Fire safety doesn’t end when the flames go out; it is important for homeowners to learn how to properly remove, store, and dispose of their fireplace ashes. Proper ash disposal can make both your fireplace and your home safer during the fall and winter burning season.
Are ashes dangerous?
Fireplace ashes are often a hassle; shoveling, scooping, and cleaning ashes after a fire can be seen as an additional hassle in the way of enjoying your fireplace. While ashes themselves are more messy than dangerous, they can create pockets around smoldering embers and coals. In fact, wood ashes retain enough heat to ignite other combustible materials for several days.
Disposing of ashes – the wrong way
Many of the most common methods of ash removal and disposal are actually unsafe. The following are just a few of the wrong ways you may be disposing of ashes.
– Vacuuming. Vacuuming ashes, even with a shop vac or a vacuum with a HEPA filter, can cause ash and soot to become airborne. Likewise, smoldering embers sucked up by the vacuum can ignite other materials in the collecting bag or container.
– Putting ashes in combustible containers. Cardboard boxes and paper bags are commonly used to collect ashes straight from the fireplace. However, these combustible containers can catch fire if any embers or coals are in the ashes.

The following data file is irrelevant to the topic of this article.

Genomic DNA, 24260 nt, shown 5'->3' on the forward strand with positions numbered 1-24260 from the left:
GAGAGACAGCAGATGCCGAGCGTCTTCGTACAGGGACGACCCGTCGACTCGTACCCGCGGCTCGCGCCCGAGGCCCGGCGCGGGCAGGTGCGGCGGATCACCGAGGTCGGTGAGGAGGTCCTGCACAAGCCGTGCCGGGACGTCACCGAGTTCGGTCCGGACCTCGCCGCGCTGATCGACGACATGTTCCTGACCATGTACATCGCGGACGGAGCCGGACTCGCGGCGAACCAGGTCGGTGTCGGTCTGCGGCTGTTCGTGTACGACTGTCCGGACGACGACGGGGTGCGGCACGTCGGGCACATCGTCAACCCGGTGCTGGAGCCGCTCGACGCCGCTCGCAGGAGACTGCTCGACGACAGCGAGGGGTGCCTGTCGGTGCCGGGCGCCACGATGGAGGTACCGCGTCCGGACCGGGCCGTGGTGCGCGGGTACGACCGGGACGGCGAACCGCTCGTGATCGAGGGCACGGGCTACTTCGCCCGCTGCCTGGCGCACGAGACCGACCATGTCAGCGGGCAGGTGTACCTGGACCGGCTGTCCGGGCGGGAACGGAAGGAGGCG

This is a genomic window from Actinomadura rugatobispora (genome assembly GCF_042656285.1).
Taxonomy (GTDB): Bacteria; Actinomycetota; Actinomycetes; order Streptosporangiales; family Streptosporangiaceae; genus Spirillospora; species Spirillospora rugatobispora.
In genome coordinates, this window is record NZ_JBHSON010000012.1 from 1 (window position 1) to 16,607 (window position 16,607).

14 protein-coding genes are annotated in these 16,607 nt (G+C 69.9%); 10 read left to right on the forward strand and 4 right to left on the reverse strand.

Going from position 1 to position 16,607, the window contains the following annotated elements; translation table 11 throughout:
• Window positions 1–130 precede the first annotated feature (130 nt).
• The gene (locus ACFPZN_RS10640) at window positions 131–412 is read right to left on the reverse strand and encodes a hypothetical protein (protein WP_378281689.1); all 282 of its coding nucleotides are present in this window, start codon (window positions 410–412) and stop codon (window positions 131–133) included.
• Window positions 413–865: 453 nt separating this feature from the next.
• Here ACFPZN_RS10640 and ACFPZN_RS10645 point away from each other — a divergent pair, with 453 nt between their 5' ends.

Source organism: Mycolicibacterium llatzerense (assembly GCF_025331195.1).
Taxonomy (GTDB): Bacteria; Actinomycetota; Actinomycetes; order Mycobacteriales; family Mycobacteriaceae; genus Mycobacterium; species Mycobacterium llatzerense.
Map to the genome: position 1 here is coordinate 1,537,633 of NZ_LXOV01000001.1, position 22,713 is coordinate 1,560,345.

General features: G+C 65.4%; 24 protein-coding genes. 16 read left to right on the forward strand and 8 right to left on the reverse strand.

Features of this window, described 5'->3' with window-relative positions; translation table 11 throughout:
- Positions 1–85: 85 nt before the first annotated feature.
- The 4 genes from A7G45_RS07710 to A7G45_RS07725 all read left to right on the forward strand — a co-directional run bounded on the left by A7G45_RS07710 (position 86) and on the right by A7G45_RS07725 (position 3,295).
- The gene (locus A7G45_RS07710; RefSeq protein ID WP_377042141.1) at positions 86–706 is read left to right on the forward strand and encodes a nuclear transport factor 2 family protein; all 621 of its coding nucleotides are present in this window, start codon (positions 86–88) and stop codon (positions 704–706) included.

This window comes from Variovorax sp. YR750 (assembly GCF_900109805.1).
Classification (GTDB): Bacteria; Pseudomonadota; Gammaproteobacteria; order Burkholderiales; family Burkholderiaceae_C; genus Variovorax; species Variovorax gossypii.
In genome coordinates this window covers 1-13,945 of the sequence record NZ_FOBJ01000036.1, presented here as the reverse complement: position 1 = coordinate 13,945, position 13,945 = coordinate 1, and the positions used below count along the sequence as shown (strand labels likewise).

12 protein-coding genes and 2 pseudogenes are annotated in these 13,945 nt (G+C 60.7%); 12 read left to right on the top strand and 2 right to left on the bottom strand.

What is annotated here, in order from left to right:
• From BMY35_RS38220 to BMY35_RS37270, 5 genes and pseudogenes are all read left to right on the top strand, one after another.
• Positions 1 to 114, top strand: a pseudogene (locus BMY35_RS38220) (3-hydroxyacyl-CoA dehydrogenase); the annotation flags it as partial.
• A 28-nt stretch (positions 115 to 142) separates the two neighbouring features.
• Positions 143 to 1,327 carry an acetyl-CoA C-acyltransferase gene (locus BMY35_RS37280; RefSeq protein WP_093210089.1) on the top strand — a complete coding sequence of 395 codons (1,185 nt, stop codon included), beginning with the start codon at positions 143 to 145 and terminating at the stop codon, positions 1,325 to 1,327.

– Putting ashes into trash cans or dumpsters. Ashes should never be transferred directly to a trash can or dumpster. Hot coals or embers can ignite other trash and lead to dumpster fires.
Disposing of ashes – the right way
The following tips can help you safely remove and dispose of fireplace ashes in your home.
– Stir ashes. As a fire dies down, continue to stir the ashes. This helps prevents embers or coals from lying dormant in the ashes by exposing them to outside air.
– Use an ash container. Designate a special ash container; ash containers should be made of metal, sit off the ground, and have a tight-fitting lid and a handle.
– Keep ashes away from other combustibles. Ash containers should be stored away from the fireplace, firewood, or other combustible materials. This helps prevent accidental fires.
– Wait three days before throwing ashes into the trash. Ashes should remain in the ash container for at least three days before putting them into trash cans or dumpsters to prevent fires. However, it is important to check with your waste management company on whether or not ashes can be thrown away with regular trash.
Alternate uses for ashes
There are several ways you can use fireplace ashes around your home.
– Natural deicer. Sprinkle sidewalks and steps with ashes to melt ice and create traction.
– Prevent garden pests. Sprinkle ashes around the borders of flower beds to create a natural barrier against slugs and snails.
– Add alkalinity to the soil. Small amounts of ashes can be added to soil to change its alkalinity.
Properly disposing of fireplace ashes can prevent accidental fires and make using your fireplace safer. For more information on proper ash disposal, contact Coopertown Services today.